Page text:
Effect of DHEA on the hemodynamic response to resuscitation in a porcine model of hemorrhagic shock.J Trauma. 2006 Dec; 61(6):1343-9.JT
Hemorrhagic shock is a major cause of death from trauma. Pharmacologic treatment has not been satisfactory. The objective of this study was to use a porcine model of hemorrhagic shock and resuscitation to access the hemodynamic effects of dehydroepiandrosterone (DHEA), an adrenal steroid hormone reported to improve cardiac function in patients.
Hemorrhagic shock was produced in 20- to 30-kg male Yorkshire pigs anesthetized with 2% isoflurane by withdrawing blood through a carotid cannula to a mean arterial pressure (MAP) of 40 to 45 mm Hg and maintaining that level for 60 minutes by further removals of blood. Resuscitation was with 21 mL/kg Ringer's lactate (LR), with (n = 6) or without (n = 6) DHEA (4 mg/kg) dissolved in propylene glycol. The animals were killed after 7 days. Continuous cardiac output (CCO) was recorded using a modified Swan-Ganz catheter system. MAP, heart rate (HR), central venous pressure (CVP), and pulmonary arterial pressure (PAP) were measured every 5 minutes until 60 minutes postresuscitation. From MAP, CCO, HR, and CVP, we calculated total peripheral resistance (TPR), stroke volume (SV), and left ventricular stroke work (SW).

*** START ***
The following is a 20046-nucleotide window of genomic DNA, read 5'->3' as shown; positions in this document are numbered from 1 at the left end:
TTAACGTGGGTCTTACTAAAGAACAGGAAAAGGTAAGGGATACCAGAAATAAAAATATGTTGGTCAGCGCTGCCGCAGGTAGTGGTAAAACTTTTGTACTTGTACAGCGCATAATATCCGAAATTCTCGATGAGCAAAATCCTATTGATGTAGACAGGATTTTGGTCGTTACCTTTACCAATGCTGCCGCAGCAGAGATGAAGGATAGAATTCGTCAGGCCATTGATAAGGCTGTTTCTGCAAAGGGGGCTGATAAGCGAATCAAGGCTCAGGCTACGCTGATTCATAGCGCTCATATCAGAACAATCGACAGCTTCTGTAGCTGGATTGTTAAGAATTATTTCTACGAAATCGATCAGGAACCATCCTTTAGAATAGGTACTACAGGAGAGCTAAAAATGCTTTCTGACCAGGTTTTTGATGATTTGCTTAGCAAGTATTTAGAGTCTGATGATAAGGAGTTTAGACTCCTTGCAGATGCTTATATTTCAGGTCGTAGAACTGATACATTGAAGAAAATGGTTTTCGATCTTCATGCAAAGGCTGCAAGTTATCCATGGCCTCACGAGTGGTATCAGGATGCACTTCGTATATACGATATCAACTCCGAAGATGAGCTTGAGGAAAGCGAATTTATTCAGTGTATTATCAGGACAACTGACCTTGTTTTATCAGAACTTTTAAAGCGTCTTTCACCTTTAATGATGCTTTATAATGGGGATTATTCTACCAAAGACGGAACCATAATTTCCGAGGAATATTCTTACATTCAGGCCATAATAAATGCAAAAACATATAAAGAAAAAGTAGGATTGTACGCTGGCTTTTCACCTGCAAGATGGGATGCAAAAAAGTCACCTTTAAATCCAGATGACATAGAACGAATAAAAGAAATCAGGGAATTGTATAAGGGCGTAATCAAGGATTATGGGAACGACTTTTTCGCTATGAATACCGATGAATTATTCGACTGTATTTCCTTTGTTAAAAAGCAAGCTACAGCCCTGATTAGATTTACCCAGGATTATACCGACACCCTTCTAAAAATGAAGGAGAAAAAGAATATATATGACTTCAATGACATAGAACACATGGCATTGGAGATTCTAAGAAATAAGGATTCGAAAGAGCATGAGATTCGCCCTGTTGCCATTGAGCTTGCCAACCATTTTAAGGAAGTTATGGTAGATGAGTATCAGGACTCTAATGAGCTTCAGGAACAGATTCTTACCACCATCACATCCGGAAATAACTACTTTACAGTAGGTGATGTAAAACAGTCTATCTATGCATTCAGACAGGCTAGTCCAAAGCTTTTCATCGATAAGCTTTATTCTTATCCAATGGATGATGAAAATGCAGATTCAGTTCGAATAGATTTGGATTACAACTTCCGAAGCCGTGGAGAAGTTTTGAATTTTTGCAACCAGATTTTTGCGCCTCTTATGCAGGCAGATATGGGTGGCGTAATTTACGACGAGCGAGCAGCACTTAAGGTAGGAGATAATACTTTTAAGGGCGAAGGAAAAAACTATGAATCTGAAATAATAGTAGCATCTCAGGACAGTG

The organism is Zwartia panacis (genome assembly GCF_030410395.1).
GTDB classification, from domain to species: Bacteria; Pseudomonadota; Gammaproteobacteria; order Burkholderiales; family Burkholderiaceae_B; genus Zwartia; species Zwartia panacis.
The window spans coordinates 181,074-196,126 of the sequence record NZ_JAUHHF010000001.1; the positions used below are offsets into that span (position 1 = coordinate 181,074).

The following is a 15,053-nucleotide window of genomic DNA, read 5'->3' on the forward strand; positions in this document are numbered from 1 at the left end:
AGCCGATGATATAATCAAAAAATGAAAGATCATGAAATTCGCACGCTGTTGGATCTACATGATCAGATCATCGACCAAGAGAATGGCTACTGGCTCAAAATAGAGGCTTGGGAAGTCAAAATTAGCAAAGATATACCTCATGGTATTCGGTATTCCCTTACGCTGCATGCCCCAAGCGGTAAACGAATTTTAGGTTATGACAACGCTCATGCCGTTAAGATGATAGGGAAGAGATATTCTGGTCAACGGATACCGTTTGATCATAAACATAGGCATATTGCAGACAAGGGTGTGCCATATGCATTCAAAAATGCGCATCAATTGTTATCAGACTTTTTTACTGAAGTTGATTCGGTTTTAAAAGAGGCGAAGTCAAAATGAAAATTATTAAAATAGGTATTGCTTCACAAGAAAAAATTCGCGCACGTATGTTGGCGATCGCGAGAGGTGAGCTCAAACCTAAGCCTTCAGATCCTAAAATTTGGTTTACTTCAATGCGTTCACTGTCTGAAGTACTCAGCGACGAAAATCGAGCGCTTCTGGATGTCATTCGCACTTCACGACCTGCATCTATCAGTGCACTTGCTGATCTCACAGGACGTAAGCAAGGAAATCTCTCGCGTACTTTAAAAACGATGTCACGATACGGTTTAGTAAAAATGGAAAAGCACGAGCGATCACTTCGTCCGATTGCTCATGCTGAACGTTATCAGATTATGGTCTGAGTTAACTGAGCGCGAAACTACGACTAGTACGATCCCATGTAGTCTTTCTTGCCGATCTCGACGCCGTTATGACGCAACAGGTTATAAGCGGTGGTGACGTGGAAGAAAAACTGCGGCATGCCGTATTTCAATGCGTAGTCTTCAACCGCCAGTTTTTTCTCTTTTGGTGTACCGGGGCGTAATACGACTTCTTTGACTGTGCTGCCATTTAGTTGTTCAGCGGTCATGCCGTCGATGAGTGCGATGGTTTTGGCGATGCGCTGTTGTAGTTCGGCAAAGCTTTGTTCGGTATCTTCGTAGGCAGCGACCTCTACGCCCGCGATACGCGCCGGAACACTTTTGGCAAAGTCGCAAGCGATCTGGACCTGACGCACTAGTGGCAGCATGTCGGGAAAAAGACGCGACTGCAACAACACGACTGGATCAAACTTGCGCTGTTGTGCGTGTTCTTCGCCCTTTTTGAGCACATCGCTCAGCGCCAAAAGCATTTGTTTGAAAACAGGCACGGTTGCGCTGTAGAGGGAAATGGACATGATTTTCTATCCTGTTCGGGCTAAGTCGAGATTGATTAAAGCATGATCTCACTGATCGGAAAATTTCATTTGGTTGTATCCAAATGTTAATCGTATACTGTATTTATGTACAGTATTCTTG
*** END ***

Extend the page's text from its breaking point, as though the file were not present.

The MAP, CCO, SV, and SW decreased significantly during hemorrhagic shock, and then gradually increased to baseline levels during and 1 hour after resuscitation. The TPR was increased during hemorrhagic shock, and then gradually decreased to baseline levels during and after resuscitation. DHEA administration was associated with no significant improvement.
DHEA when added to standard fluid resuscitation showed no added benefit as resumed by the hemodynamic response.